Silicon Valley tech workers have long been regarded as liberal but not politically overactive. Now many startup workers, who have been sold on a mission of changing the world, expect their employers to support their social and political causes
Erin Griffith and Nathaniel Popper
Rob Rhinehart, a co-founder of nutritional drink startup Soylent, declared in a blog post last week that he was supporting Kanye West for president.
“I am so sick of politics,” Rhinehart wrote. “Politics are suddenly everywhere. I cannot avoid them.”
David Barrett, chief executive of Expensify, a business software startup, went in another direction. In an email to his company’s 10 million customers last week, he implored them to embrace politics by choosing the Democratic presidential nominee, Joe Biden.
“Anything less than a vote for Biden is a vote against democracy,” Barrett proclaimed.
With days to go before the election Tuesday, Rhinehart and Barrett represent the twin poles of a startup culture war that has openly erupted in Silicon Valley. Startups such as the cryptocurrency company Coinbase and the audio app Clubhouse have become embroiled in a debate over how much politics should be part of the workplace. And venture capitalists and other tech executives have weighed in on social media with their own views.
“I have never seen another instance like this in my career,” said Bradley Tusk, a venture capitalist and political consultant. “There’s no real separation anymore, in the current political climate, between politics and everything else. It has permeated absolutely everything.”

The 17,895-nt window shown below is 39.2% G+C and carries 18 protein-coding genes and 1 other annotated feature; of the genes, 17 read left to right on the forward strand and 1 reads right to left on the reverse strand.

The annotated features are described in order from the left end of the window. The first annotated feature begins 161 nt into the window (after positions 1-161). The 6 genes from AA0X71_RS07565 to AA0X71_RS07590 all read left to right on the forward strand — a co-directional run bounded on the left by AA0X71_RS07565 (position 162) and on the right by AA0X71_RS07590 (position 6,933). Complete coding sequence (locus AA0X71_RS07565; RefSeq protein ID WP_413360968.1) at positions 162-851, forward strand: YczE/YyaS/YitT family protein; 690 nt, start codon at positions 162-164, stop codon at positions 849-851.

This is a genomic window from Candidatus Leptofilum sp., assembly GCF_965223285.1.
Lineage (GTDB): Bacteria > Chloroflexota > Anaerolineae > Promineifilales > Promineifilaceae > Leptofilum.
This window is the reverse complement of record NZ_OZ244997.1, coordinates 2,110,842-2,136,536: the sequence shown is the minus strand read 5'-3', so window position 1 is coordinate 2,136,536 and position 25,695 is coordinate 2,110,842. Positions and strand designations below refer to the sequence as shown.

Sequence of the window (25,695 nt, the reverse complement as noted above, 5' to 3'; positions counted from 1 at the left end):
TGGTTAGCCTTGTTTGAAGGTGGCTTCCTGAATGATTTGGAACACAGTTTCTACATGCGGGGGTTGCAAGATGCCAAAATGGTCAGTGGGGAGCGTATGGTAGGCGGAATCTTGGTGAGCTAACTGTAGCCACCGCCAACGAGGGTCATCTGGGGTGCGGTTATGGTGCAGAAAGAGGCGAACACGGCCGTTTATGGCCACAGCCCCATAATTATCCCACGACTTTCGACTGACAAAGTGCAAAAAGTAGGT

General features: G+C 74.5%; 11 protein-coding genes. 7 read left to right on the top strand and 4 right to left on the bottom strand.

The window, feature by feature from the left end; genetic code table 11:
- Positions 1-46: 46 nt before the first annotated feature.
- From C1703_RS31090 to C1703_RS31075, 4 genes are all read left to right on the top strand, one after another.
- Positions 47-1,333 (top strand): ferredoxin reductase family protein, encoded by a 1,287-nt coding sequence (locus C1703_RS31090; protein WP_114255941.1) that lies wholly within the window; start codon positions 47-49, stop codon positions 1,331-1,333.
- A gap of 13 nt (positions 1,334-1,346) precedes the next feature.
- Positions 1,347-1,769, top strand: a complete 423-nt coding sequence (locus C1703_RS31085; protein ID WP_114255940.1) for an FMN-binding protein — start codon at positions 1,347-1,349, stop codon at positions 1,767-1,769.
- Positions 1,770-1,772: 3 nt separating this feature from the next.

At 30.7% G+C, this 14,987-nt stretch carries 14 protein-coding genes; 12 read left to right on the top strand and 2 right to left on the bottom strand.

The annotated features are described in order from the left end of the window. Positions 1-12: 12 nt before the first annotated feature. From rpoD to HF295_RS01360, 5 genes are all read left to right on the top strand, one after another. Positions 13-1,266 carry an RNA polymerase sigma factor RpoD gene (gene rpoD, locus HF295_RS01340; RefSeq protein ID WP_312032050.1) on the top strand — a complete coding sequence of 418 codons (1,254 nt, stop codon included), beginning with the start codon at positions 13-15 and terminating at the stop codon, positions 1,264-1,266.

Silicon Valley tech workers have long been regarded as liberal but not politically overactive. After President Donald Trump’s victory in 2016, however, workers at large tech companies such as Google and Amazon began agitating more on issues like the ethics of artificial intelligence, immigration and climate change.
Now many startup workers, who have been sold on a mission of changing the world, expect their employers to support their social and political causes, entrepreneurs and investors said. This summer’s protests against police violence prompted many tech companies to reexamine their own issues with race. And the pressure to make political moves before the election has only intensified.
The shift has grown partly out of a realization that no tech platform is completely neutral, said Katie Jacobs Stanton, who invests in startups through her venture capital firm, Moxxie Ventures. Founders who build companies with millions of users “really have an obligation to have a point of view and make sure their products are being used for good,” Stanton said.
“It’s disingenuous, and it’s also the luxury of the privileged to say, ‘We don’t have a point of view,’” she added.
But others said they feared becoming a lightning rod or inflaming tensions at a hypersensitive moment during the coronavirus pandemic. Some worried that their companies could be sued by employees who might say they were discriminated against because of their political beliefs. Others said any move could be attacked by those who found the actions inauthentic or not enough.